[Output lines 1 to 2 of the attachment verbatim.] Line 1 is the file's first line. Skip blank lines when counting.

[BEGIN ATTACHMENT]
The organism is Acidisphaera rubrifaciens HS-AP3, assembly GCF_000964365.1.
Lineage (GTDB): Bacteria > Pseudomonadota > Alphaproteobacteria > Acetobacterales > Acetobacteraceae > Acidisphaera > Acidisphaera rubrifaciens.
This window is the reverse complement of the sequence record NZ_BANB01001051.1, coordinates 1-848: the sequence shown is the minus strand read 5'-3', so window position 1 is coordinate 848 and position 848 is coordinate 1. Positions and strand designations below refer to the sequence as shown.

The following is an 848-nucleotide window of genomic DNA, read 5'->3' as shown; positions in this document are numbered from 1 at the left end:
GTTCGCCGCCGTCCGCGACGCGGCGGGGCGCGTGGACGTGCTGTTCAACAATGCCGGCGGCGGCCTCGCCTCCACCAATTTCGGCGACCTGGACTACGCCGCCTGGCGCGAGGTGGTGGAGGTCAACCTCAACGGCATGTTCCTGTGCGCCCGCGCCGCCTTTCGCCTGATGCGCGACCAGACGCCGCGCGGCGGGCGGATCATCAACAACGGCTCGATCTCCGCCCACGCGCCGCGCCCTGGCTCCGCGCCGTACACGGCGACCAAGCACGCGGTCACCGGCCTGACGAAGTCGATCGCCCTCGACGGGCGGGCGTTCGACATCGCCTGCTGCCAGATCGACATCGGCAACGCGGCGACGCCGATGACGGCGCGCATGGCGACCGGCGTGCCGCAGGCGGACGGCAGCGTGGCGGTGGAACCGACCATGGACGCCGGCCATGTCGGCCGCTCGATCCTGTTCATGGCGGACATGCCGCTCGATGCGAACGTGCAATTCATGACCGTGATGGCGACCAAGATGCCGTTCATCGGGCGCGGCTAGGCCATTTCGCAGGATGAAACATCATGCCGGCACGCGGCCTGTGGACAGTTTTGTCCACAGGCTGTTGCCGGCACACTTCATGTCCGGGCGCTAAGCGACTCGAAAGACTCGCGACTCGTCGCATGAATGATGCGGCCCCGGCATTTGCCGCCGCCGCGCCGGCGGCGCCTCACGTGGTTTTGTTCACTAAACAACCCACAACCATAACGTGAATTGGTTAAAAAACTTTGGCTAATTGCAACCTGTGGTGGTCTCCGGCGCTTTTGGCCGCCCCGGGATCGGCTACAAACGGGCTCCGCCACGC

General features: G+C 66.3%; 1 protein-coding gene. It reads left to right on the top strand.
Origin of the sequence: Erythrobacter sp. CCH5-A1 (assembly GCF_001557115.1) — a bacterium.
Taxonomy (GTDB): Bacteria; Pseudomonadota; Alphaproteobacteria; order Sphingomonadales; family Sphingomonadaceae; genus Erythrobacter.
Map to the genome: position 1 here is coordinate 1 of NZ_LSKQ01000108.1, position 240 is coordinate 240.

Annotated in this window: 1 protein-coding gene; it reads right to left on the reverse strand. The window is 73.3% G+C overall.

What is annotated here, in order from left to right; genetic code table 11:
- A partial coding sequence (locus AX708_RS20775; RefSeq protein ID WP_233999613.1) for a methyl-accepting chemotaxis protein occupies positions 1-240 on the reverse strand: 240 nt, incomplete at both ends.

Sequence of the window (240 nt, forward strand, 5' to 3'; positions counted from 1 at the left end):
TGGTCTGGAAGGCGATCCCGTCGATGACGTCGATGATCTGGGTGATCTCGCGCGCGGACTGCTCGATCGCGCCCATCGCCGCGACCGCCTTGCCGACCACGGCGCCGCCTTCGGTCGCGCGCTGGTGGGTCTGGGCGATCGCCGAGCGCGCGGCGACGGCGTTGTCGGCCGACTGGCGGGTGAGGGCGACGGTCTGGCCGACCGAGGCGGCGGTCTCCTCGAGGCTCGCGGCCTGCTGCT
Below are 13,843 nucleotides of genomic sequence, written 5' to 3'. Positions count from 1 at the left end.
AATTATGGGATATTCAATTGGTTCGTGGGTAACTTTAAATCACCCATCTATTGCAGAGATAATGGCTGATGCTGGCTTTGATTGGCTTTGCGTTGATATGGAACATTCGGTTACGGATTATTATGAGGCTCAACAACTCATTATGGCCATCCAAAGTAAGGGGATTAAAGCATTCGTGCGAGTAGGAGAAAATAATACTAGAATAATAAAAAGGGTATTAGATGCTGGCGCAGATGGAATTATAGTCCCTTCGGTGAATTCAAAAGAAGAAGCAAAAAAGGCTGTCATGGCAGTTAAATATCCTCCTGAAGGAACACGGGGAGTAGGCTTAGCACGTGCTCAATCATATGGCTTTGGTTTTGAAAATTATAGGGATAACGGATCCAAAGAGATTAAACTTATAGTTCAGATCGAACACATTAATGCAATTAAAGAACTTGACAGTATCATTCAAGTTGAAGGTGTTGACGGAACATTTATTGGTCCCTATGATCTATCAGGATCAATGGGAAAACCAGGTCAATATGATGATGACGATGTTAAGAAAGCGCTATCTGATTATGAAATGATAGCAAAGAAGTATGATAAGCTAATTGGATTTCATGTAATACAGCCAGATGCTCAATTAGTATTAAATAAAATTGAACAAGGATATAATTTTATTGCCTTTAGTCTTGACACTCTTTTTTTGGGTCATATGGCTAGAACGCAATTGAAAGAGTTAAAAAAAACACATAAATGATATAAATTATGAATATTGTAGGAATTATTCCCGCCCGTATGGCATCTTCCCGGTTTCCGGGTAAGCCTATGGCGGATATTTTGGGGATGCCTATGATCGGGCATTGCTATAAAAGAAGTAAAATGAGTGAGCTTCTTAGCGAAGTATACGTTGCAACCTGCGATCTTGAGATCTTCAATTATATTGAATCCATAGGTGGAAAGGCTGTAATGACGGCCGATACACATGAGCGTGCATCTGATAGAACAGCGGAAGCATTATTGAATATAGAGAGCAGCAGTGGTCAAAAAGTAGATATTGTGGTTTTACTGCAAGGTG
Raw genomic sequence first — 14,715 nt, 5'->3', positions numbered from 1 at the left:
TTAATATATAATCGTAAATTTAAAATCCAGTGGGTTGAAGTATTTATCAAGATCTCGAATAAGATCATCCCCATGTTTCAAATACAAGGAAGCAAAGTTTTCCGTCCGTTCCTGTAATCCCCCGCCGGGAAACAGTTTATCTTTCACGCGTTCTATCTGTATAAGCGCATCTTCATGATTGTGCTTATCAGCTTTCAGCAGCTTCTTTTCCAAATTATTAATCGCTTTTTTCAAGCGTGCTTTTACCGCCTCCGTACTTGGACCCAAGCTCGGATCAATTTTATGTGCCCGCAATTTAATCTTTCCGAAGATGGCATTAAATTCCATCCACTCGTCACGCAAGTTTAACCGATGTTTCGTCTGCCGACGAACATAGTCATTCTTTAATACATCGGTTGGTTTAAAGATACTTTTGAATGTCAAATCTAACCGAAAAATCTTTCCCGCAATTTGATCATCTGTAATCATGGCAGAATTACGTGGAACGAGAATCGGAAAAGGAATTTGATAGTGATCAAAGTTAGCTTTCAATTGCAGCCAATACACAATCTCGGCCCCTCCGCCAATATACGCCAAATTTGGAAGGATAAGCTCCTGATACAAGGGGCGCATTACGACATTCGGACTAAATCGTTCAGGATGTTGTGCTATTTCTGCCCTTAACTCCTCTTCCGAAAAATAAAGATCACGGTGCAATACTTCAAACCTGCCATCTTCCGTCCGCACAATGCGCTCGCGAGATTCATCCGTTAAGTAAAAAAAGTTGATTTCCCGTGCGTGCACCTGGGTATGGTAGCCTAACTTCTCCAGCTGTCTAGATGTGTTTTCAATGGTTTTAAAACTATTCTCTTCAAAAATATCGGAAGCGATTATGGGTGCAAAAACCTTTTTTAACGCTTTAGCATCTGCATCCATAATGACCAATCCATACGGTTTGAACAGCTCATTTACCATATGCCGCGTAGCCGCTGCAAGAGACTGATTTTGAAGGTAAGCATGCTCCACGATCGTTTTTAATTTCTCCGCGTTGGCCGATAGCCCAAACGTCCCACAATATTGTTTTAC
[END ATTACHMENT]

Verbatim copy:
The organism is Acidisphaera rubrifaciens HS-AP3, assembly GCF_000964365.1.
Lineage (GTDB): Bacteria > Pseudomonadota > Alphaproteobacteria > Acetobacterales > Acetobacteraceae > Acidisphaera > Acidisphaera rubrifaciens.